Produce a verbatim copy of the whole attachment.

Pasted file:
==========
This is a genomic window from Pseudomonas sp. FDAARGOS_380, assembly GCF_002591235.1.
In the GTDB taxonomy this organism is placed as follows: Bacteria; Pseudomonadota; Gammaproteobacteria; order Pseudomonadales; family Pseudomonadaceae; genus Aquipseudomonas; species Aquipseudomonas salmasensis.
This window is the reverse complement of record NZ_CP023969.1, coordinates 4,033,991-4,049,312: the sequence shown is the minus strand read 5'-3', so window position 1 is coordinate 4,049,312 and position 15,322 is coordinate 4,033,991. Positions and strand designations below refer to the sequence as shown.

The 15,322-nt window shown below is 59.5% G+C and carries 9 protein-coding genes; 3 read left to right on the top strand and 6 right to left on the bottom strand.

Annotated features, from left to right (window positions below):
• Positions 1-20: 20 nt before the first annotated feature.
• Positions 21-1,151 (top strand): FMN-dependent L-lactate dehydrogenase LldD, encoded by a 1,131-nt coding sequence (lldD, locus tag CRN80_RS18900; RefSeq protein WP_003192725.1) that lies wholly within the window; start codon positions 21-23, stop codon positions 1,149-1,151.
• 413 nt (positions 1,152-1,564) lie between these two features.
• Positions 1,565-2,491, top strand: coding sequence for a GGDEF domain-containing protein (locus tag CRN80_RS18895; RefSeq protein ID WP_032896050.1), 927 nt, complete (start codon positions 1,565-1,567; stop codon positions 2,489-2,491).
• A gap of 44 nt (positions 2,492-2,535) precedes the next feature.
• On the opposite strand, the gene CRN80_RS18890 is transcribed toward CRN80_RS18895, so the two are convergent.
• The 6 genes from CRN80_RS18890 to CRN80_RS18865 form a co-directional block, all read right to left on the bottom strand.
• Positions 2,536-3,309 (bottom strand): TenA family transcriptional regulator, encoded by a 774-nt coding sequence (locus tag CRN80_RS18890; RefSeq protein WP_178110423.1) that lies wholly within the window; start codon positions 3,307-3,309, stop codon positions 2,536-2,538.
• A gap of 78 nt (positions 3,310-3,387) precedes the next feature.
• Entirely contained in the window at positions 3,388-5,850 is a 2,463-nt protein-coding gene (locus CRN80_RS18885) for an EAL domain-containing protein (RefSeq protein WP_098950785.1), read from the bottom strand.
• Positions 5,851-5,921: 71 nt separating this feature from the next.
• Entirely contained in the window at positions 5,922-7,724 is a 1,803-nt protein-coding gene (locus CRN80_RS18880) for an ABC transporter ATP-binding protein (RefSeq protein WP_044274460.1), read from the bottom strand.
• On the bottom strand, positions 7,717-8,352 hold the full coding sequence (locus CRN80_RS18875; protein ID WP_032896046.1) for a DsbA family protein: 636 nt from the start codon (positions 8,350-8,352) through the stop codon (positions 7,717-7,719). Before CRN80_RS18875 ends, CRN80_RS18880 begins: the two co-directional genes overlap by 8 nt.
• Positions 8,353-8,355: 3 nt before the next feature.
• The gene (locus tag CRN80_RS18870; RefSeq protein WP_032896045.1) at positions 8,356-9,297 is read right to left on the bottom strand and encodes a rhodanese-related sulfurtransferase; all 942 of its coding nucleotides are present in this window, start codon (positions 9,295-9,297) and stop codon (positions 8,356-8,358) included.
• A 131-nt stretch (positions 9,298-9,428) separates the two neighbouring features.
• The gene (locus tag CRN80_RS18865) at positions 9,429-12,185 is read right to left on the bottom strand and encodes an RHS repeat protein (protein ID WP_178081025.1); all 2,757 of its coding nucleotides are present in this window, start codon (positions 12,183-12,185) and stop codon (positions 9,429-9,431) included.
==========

This is a genomic window from Pseudomonas sp. FDAARGOS_380, assembly GCF_002591235.1.
In the GTDB taxonomy this organism is placed as follows: Bacteria; Pseudomonadota; Gammaproteobacteria; order Pseudomonadales; family Pseudomonadaceae; genus Aquipseudomonas; species Aquipseudomonas salmasensis.
This window is the reverse complement of record NZ_CP023969.1, coordinates 4,033,991-4,049,312: the sequence shown is the minus strand read 5'-3', so window position 1 is coordinate 4,049,312 and position 15,322 is coordinate 4,033,991. Positions and strand designations below refer to the sequence as shown.

The 15,322-nt window shown below is 59.5% G+C and carries 9 protein-coding genes; 3 read left to right on the top strand and 6 right to left on the bottom strand.

Annotated features, from left to right (window positions below):
• Positions 1-20: 20 nt before the first annotated feature.
• Positions 21-1,151 (top strand): FMN-dependent L-lactate dehydrogenase LldD, encoded by a 1,131-nt coding sequence (lldD, locus tag CRN80_RS18900; RefSeq protein WP_003192725.1) that lies wholly within the window; start codon positions 21-23, stop codon positions 1,149-1,151.
• 413 nt (positions 1,152-1,564) lie between these two features.
• Positions 1,565-2,491, top strand: coding sequence for a GGDEF domain-containing protein (locus tag CRN80_RS18895; RefSeq protein ID WP_032896050.1), 927 nt, complete (start codon positions 1,565-1,567; stop codon positions 2,489-2,491).
• A gap of 44 nt (positions 2,492-2,535) precedes the next feature.
• On the opposite strand, the gene CRN80_RS18890 is transcribed toward CRN80_RS18895, so the two are convergent.
• The 6 genes from CRN80_RS18890 to CRN80_RS18865 form a co-directional block, all read right to left on the bottom strand.
• Positions 2,536-3,309 (bottom strand): TenA family transcriptional regulator, encoded by a 774-nt coding sequence (locus tag CRN80_RS18890; RefSeq protein WP_178110423.1) that lies wholly within the window; start codon positions 3,307-3,309, stop codon positions 2,536-2,538.
• A gap of 78 nt (positions 3,310-3,387) precedes the next feature.
• Entirely contained in the window at positions 3,388-5,850 is a 2,463-nt protein-coding gene (locus CRN80_RS18885) for an EAL domain-containing protein (RefSeq protein WP_098950785.1), read from the bottom strand.
• Positions 5,851-5,921: 71 nt separating this feature from the next.
• Entirely contained in the window at positions 5,922-7,724 is a 1,803-nt protein-coding gene (locus CRN80_RS18880) for an ABC transporter ATP-binding protein (RefSeq protein WP_044274460.1), read from the bottom strand.
• On the bottom strand, positions 7,717-8,352 hold the full coding sequence (locus CRN80_RS18875; protein ID WP_032896046.1) for a DsbA family protein: 636 nt from the start codon (positions 8,350-8,352) through the stop codon (positions 7,717-7,719). Before CRN80_RS18875 ends, CRN80_RS18880 begins: the two co-directional genes overlap by 8 nt.
• Positions 8,353-8,355: 3 nt before the next feature.
• The gene (locus tag CRN80_RS18870; RefSeq protein WP_032896045.1) at positions 8,356-9,297 is read right to left on the bottom strand and encodes a rhodanese-related sulfurtransferase; all 942 of its coding nucleotides are present in this window, start codon (positions 9,295-9,297) and stop codon (positions 8,356-8,358) included.
• A 131-nt stretch (positions 9,298-9,428) separates the two neighbouring features.
• The gene (locus tag CRN80_RS18865) at positions 9,429-12,185 is read right to left on the bottom strand and encodes an RHS repeat protein (protein ID WP_178081025.1); all 2,757 of its coding nucleotides are present in this window, start codon (positions 12,183-12,185) and stop codon (positions 9,429-9,431) included.